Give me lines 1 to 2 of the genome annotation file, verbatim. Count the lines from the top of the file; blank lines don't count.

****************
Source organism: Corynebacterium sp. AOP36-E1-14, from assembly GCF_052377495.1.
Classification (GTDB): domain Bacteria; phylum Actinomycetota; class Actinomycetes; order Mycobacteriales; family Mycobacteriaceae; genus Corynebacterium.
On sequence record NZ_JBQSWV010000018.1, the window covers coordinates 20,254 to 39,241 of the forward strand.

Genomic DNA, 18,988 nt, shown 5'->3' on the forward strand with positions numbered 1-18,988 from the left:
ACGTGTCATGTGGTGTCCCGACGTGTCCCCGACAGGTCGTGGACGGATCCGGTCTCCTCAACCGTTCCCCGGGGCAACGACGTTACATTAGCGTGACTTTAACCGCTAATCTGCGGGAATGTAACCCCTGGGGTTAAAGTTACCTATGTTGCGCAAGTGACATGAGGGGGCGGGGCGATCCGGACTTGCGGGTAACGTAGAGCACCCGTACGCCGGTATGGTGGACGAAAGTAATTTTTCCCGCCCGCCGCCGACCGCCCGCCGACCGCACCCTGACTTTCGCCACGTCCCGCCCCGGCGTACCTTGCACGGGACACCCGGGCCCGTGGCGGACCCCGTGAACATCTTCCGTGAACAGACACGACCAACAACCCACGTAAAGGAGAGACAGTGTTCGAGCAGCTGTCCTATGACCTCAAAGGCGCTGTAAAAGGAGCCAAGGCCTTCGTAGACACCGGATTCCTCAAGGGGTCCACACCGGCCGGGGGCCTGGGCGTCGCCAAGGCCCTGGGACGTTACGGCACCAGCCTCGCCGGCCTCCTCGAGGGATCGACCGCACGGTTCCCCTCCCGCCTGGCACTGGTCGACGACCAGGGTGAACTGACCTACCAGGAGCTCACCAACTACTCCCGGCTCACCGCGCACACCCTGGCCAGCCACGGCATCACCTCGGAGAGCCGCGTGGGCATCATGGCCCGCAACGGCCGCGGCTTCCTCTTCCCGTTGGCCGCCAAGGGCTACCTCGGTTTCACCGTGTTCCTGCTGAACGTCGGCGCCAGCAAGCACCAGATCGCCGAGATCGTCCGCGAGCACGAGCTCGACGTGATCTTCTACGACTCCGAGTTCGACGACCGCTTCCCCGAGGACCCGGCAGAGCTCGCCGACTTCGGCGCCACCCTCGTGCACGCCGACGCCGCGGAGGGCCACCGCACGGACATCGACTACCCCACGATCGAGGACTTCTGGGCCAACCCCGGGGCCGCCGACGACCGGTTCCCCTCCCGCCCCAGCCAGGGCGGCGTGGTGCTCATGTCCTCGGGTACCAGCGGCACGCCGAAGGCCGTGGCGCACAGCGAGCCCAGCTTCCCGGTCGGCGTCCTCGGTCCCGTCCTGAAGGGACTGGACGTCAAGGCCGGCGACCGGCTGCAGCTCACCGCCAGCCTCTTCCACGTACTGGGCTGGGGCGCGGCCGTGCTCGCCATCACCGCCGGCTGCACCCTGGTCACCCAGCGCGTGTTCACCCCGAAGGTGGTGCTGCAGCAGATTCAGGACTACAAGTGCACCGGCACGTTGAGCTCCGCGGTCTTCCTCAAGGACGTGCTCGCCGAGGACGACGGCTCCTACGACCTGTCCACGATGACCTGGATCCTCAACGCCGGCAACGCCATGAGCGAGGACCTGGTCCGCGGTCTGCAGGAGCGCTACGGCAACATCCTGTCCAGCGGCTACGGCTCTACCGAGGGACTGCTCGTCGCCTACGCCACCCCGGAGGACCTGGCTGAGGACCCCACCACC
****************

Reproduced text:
Source organism: Corynebacterium sp. AOP36-E1-14, from assembly GCF_052377495.1.
Classification (GTDB): domain Bacteria; phylum Actinomycetota; class Actinomycetes; order Mycobacteriales; family Mycobacteriaceae; genus Corynebacterium.